Calcutta High Court on Tuesday barred the commission appointed by Mamata Banerjee to probe the July 21, 1993, police firing on Mayo Road that killed 13 people from questioning the then deputy commissioner (south), Nawal Kishore Singh.
Singh, now the chairman of the state vigilance commission, will have to appear for the hearing on December 4, but can go there with his lawyer.
“If Singh has anything to say about the firing, he will inform the commission about it in writing,” Justice Dipankar Dutta said in his order. “According to Section 8 of the Commission of Inquiry Act, the commission has the power to call senior police officers only in case of repeated complaints from witnesses against them. If Singh’s name appears several times during deposition by the witnesses, the commission can call him.”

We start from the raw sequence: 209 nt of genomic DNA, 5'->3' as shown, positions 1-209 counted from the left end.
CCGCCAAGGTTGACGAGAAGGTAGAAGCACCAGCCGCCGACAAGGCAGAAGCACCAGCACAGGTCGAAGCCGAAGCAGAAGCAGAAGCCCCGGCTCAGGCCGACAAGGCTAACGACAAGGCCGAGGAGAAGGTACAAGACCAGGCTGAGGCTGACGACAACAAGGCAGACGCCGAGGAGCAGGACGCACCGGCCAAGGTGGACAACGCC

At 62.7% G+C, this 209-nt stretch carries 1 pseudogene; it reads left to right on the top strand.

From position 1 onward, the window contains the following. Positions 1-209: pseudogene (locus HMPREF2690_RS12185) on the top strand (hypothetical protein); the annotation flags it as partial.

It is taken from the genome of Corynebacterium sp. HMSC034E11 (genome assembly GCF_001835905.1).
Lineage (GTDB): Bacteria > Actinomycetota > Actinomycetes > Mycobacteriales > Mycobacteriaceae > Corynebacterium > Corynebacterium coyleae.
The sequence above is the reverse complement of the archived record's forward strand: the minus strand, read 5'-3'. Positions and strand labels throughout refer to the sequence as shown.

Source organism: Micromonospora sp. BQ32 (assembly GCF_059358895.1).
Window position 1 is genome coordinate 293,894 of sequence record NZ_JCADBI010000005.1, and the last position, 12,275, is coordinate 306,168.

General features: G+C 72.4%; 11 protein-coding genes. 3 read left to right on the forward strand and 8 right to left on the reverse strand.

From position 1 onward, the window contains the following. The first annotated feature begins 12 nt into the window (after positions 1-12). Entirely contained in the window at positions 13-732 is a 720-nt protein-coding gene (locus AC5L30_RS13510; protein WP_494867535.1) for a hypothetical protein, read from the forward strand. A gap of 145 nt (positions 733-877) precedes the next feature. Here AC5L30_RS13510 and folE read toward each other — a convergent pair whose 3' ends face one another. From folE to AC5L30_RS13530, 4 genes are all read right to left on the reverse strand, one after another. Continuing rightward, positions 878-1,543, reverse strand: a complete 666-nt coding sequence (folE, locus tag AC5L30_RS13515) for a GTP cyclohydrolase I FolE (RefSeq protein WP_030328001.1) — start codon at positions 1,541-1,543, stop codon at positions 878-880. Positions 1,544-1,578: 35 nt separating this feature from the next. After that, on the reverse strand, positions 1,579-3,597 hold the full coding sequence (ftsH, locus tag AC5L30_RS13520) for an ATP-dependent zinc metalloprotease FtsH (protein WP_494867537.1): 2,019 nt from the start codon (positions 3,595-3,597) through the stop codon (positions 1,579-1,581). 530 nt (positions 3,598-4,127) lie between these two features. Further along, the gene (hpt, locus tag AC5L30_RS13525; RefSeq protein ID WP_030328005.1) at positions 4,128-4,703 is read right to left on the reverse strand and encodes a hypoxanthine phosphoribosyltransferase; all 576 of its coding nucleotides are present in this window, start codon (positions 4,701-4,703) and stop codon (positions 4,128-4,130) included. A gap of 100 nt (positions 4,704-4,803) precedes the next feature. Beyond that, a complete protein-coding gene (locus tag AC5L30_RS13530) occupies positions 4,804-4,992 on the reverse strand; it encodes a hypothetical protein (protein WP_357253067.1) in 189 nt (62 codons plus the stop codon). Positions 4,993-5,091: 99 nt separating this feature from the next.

The order followed a prayer by Singh seeking exemption from appearing before the commission.
Challenging the legality of the notification calling him before the commission, Singh had said that since he was DC (South) at the time of the incident, many witnesses would obviously complain against him. “The commission called me to question me on the incident without even hearing the other witnesses,” Singh said.
The commission headed by former Calcutta High Court judge Sushanta Chattopadhyay was formed in November 2011 to probe the firing at a Youth Congress rally led by Mamata Banerjee, then the state chief of the Congress’s youth wing, but started hearing witnesses and collecting evidence only in July 2012.
Manish Gupta, now the power minister in Mamata Banerjee’s cabinet, was the state chief secretary at the time of the firing.